U.S. Rep. Jim Himes, D-4th District
U.S. Rep. Jim Himes, D-4th District

Washington – Rep. Jim Himes was the only House member from Connecticut on Thursday to vote for a bill that would allow the National Security Agency to intercept without warrants calls or emails  from suspected foreign terrorists outside the United States.

Many Democrats, and GOP libertarians, wanted to curb the NSA’s authority, because in tracking foreign targets’ emails and phone calls to U.S. citizens, information about Americans also is collected.

Intelligence agencies are required to “scrub” any information collected about Americans, but senior government officials can ask spy agencies to unmask the names of Americans or U.S. organizations.

The warrantless wiretap bill, approved 256-164, was opposed by a majority of Democrats, including Reps. John Larson, D-1st District; Joe Courtney, D-2nd District; Rosa DeLauro, D-3rd District; and Elizabeth Esty, D-5th District.

It would extend Section 702 of the Foreign Intelligence Surveillance Act through 2023 with a few minor changes.

Himes press secretary Patrick Malone said he tried to amend the bill but those “improvements” were “refused by the Rules Committee.”

“Because of his seat on the (House) Intelligence Committee, he has a very informed perspective on how important the 702 program is to protecting Americans, however, so voted for the final bill that had some improvements, rather than potentially let it lapse and leave us exposed or continue on with the status quo,” Malone said.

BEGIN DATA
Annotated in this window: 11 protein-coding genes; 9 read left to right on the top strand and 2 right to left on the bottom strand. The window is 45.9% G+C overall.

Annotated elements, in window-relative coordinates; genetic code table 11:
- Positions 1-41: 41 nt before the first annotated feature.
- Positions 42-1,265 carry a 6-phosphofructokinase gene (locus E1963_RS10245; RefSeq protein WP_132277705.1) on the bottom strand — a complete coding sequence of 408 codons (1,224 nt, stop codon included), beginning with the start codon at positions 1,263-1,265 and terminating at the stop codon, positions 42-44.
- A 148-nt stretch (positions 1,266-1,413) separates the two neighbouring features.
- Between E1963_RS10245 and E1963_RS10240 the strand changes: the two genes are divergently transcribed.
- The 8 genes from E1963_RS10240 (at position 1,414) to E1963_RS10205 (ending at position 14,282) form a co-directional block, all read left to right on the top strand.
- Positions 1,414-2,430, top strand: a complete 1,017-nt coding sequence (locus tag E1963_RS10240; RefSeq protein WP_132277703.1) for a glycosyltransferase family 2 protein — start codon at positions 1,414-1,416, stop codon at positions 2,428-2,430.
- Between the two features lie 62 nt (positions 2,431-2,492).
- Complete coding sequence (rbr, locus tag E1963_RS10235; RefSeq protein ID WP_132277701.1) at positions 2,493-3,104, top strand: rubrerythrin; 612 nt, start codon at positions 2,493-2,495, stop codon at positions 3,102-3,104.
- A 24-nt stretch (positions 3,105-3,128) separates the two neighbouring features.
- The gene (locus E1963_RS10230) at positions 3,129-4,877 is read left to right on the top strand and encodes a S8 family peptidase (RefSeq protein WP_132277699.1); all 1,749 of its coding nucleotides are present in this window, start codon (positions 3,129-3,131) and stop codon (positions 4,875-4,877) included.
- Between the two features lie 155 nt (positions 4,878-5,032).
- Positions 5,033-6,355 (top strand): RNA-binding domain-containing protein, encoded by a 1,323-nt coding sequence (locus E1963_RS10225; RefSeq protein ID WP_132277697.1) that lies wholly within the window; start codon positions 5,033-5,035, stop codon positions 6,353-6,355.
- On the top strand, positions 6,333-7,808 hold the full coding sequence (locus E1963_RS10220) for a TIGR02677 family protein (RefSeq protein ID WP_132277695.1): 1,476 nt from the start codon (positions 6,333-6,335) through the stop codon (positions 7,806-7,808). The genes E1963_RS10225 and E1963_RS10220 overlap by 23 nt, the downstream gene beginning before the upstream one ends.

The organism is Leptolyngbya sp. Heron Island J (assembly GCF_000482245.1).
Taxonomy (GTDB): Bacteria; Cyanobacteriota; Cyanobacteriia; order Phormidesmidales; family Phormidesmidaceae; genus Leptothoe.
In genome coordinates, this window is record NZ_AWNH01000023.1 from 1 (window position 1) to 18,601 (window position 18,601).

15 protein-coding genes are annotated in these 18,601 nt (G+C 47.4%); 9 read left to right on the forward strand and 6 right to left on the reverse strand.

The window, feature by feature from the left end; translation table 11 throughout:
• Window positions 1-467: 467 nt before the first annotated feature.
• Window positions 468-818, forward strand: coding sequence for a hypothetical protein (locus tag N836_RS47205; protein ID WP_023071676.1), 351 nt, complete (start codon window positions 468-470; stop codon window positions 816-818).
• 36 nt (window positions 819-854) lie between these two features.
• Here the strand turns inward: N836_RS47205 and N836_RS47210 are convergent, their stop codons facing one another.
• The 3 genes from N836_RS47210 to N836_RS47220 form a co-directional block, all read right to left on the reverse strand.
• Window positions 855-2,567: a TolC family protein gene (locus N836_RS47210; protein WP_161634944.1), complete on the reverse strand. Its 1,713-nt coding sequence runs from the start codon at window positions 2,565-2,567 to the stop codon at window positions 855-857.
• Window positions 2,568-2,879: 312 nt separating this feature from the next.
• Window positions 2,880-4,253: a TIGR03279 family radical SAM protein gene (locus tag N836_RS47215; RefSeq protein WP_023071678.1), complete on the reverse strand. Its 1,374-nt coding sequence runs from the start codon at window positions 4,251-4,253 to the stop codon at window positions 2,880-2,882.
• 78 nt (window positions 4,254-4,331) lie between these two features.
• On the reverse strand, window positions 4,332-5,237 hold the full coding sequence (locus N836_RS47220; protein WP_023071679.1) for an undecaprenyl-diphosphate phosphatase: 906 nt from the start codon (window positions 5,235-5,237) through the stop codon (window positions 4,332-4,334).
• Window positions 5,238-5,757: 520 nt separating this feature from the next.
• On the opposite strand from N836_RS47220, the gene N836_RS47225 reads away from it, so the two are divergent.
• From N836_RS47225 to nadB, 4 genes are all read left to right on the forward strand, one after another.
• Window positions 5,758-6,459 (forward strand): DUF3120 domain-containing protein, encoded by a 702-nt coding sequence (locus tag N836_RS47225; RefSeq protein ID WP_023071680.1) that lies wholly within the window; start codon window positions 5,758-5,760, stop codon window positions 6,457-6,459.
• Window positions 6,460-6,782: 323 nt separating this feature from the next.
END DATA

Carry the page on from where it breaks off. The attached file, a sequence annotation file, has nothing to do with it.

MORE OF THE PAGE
Himes tried to amend the bill with provisions that would prevent the NSA from collecting information on Americans under section 702 for criminal reasons, unless it obtained an order from a Foreign Intelligence Surveillance Court that there is “reasonable, articulable suspicion” that the communications contain evidence of a crime is “permitted under statutory use requirements.”

President Donald Trump stunned supporters of the bill by tweeting on Thursday, “House votes on controversial FISA ACT today. This is the act that may have been used, with the help of the discredited and phony Dossier, to so badly surveil and abuse the Trump Campaign by the previous administration and others?”

Democrats cited Trump’s tweet in insisting a vote on the bill be scrapped.

But then the president then seemed to reverse course in another tweet.

“With that being said, I have personally directed the fix to the unmasking process since taking office and today’s vote is about foreign surveillance of foreign bad guys on foreign land. We need it! Get smart!” the president tweeted.

The Senate voted 69 to 26 Thursday afternoon to start debating the bill.

Ana has written about politics and policy in Washington, D.C.. for Gannett, Thompson Reuters and UPI. She was a special correspondent for the Miami Herald, and a regular contributor to The New York TImes, Advertising Age and several other publications. She has also worked in broadcast journalism, for CNN and several local NPR stations. She is a graduate of the University of Maryland School of Journalism.

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